Disaster Risk Perception Among Native Hawaiians: A Photovoice Feasibility Study

Monday, 30 October 2017

Morgan Aiwohi Torris-Hedlund, MPA, MS
School of Nursing and Dental Hygiene, University of Hawaii at Manoa, Honolulu, HI, USA

Purpose: The purpose of this feasibility study is to determine if Photovoice is an appropriate method for evaluating risk perception for natural disasters in Native Hawaiian communities.

Methods: Photovoice (PV) is recognized for its capacity to give voice to the concerns of marginalized communities. Since its inception in the early 1990's its been used in a number of settings to give community members an opportunity to speak their concerns to policy makers in an effort to build empowerment and make community improvements (Jones, Ingham, Cram, Dean, & Davies, 2013; Wang, & Burris, 1997). PV is rooted in community based participatory research and is recognized for its grounding in Participatory Action Research (Crabtree, & Braun, 2015; Jones, Ingham, Cram, Dean, & Davies, 2013). It differs from photo elicitation or visual anthropology for two reasons, first, the images come entirely from the community as part of a process to answer questions, second, the final phase of PV project seeks to create community directed change by sharing the photos with stakeholders (Wang, & Burris, 1997).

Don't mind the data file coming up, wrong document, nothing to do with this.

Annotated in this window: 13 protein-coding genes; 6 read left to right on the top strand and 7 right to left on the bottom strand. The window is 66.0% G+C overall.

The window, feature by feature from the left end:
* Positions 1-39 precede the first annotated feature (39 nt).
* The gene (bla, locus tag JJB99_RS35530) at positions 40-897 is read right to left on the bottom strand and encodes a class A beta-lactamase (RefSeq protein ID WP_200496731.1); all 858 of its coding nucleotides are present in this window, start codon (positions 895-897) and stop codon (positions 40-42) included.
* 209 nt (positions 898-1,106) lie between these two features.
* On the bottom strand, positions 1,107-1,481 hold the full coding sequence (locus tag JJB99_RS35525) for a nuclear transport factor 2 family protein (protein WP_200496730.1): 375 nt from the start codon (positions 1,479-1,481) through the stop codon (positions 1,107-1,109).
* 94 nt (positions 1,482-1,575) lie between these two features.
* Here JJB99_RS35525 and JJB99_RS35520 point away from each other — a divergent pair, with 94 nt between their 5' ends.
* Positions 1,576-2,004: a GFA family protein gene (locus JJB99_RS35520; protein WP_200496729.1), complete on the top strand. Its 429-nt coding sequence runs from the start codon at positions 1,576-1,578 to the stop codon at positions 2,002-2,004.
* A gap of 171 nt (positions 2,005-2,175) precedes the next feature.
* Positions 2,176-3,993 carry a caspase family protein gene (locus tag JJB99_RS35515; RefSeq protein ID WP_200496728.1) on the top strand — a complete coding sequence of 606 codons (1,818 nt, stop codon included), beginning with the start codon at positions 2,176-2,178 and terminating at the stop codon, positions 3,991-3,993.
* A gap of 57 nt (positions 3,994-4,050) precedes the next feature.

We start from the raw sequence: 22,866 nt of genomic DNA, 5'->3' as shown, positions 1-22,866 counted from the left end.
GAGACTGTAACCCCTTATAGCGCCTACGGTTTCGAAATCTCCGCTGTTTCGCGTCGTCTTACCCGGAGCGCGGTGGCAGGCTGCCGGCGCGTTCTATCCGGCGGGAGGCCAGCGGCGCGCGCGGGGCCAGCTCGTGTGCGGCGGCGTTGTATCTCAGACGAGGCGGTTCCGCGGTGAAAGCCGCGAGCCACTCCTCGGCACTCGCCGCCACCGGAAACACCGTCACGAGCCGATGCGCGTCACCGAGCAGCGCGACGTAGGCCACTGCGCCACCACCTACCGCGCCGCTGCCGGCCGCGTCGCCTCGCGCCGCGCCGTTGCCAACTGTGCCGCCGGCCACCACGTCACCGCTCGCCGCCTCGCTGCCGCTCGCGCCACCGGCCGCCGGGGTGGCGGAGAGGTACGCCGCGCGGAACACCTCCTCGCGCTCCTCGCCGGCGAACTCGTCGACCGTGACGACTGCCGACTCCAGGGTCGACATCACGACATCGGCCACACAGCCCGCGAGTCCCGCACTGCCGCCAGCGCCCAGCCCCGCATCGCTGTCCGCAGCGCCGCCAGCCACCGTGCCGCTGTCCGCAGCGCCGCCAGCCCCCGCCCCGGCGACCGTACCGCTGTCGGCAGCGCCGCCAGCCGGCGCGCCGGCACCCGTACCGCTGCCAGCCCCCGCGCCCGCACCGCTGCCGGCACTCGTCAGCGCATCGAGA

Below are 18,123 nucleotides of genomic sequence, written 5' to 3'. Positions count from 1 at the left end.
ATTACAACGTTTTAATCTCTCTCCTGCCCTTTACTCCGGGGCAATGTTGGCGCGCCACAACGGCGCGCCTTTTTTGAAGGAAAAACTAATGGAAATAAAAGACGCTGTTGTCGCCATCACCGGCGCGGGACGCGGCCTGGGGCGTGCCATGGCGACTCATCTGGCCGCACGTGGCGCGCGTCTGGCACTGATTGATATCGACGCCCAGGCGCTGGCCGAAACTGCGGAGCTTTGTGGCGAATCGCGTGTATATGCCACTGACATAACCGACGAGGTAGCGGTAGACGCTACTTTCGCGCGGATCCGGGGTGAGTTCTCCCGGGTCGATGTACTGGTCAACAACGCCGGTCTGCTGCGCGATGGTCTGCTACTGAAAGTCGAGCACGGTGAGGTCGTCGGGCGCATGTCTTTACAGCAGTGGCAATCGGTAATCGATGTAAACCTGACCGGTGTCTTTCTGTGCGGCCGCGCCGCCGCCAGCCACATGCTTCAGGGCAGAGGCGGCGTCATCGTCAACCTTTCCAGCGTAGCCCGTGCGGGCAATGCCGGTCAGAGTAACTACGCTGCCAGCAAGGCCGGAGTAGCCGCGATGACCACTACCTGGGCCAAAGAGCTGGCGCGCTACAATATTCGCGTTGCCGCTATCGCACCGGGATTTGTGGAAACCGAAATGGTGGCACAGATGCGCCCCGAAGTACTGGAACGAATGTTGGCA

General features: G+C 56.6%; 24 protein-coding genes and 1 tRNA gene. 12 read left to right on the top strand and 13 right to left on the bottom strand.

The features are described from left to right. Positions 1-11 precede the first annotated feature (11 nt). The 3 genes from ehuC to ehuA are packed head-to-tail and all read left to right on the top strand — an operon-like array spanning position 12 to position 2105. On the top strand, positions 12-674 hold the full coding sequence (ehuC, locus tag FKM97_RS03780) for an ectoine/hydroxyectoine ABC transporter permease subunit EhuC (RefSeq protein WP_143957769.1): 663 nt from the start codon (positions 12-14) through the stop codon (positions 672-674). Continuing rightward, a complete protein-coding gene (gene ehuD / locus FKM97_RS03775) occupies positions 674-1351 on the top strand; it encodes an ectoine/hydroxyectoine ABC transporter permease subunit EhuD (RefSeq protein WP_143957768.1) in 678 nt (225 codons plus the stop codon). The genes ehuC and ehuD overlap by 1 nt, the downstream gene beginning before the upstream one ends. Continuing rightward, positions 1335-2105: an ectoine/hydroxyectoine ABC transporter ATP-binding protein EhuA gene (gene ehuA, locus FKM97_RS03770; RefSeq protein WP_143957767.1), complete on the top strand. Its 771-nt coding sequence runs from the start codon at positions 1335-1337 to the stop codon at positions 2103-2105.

The investigators hope to learn if PV is an acceptable research platform for understanding community-based risk perception among Native Hawaiians. The investigators believe PV provides an opportunity to share perspectives not captured by other qualitative methods such as interviews or surveys. Photovoice is a participatory qualitative method that asks participants to share photos and narratives based on the photos they take to explain issues within their community (Wang, & Burris, 1997). Despite its use in an array of settings to examine a multitude of issues there has been minimal use of PV to examine issues related to perception of risk (Crabtree, & Braun, 2015).

Disaster preparedness is a growing global concern. The number of people at risk increases annually and threats are becoming consistently routine (Burns, & Slovic, 2012). Research demonstrates prepared communities are more resilient to crisis events (Crabtree, & Braun, 2015). Risk perception is a crucial precursor to preparation (Paton, 2003). Determining perception of risk helps in understanding a community's knowledge of their vulnerability (Buchecker , et al., 2013; Gierlach, Belsher, & Beutler, 2010).

This project will use the PV method to assess community perception of risk. Little is known about the differences in risk perception between varied ethnic groups. Understanding how Native Hawaiians perceive risk for disasters in their communities will help communities prepare for disasters and mitigate identifiable risks.

Results: To be determined.

Conclusion: To be determined.